News Article

Comb Lasers Target Connectivity

Today's quantum-dot lasers operate in niche markets. However, significant laser shipments could soon materialize thanks to Fabry-Pérot designs that offer the ideal source for optical links in next-generation computer systems, according to Alexey Kovsh and Greg Wojcik from Innolume.

Today s computers are rarely stand-alone machines. Instead, they are hooked up to the information super-highway where they exchange data in the form of e-mails, webpages, pictures, music and video.

The transfer of information involves optical fiber networks, which provide medium- to long-reach data communications via wavelength-division multiplexing (WDM) transmission. However, as the reach gets shorter, there is a switch from optical to electrical links, such as interconnects used in mainstream computing applications. Here the electrical link infrastructure is being pushed to its limit, thanks to the proliferation of server farms, high-performance computing and chip-level multiprocessors.

To address the impending data-rate crunch over these short distances, researchers are developing techniques to unite silicon photonics and fiber optics. These technologies should equip silicon with tools to couple, route, (de)multiplex, detect and modulate light for short-reach needs. However, silicon cannot provide the laser. This means that there is a massive potential market for III-V lasers at wavelengths of at least 1.2 µm, which can provide the optical sources for short-reach communication.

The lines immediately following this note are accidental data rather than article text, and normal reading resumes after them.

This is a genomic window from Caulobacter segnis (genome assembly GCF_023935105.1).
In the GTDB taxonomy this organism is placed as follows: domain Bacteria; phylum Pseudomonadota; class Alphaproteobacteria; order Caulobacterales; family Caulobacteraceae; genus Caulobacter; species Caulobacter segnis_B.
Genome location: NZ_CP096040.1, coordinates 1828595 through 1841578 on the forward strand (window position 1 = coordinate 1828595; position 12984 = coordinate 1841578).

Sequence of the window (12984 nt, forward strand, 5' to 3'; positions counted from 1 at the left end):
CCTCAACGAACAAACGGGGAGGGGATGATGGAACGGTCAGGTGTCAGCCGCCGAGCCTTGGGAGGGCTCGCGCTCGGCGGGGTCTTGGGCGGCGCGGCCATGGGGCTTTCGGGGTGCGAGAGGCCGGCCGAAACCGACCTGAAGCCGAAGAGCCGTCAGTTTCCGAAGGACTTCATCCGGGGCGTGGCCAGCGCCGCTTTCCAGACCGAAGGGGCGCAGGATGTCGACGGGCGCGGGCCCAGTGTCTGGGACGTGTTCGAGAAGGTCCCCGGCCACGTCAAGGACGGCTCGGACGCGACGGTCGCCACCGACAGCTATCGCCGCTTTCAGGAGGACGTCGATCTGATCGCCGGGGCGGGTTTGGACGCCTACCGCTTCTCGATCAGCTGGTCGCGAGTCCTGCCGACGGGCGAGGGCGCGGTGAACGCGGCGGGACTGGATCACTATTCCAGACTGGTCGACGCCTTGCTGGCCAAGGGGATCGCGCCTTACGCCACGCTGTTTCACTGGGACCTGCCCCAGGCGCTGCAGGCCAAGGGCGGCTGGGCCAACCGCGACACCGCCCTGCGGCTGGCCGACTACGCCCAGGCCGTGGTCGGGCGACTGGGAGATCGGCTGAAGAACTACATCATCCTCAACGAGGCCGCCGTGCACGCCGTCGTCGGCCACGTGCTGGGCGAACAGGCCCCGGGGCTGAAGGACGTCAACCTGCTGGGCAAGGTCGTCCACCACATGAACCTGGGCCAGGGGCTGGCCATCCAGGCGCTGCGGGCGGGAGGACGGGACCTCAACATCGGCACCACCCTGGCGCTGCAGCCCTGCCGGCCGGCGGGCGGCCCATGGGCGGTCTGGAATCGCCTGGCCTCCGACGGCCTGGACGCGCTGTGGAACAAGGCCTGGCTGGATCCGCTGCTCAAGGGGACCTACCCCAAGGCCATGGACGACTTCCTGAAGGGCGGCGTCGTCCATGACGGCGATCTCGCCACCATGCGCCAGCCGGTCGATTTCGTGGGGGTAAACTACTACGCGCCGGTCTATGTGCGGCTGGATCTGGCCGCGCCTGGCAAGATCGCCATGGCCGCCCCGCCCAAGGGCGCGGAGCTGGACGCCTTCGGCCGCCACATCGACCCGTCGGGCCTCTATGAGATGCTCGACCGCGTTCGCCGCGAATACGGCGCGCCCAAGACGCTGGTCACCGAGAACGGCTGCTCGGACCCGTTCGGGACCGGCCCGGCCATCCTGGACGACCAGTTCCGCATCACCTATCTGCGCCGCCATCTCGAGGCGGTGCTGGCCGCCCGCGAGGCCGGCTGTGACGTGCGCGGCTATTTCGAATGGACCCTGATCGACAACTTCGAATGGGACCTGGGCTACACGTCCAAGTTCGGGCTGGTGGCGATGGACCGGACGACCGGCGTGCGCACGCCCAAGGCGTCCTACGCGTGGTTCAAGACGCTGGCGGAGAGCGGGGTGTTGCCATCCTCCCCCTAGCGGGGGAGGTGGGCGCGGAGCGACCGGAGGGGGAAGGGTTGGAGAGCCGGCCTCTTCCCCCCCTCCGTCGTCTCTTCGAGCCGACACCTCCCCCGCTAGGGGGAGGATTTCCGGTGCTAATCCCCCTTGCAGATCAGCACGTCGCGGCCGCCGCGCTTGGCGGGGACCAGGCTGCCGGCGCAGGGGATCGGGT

Unfortunately it is difficult to make optical systems that can replicate the levels of integration found in silicon ICs. Arrays of VCSELs and, to a lesser extent, edge-emitter lasers are two of today s best options, but their excessive cost and complexity make them impractical for very-high-volume computer applications. So alternatives are needed, such as single Fabry-Pérot quantum-dot broadband comb lasers that produce a collection of equally spaced emission frequencies. We are developing such a device at Innolume, which is specifically designed for short-reach WDM.

The WDM approach that we are pursuing isn t the most popular method for transferring information over short-reach interconnects. Parallel optics approaches are preferred, which are based on directly modulated VCSELs and multiple fibers, waveguides or free-space optics. However, WDM, which involves the coupling, modulating and multiplexing of light from multiple continuous wave lasers into a single fiber or waveguide, is equally capable of satisfying the need for multiple light source integration on a single chip.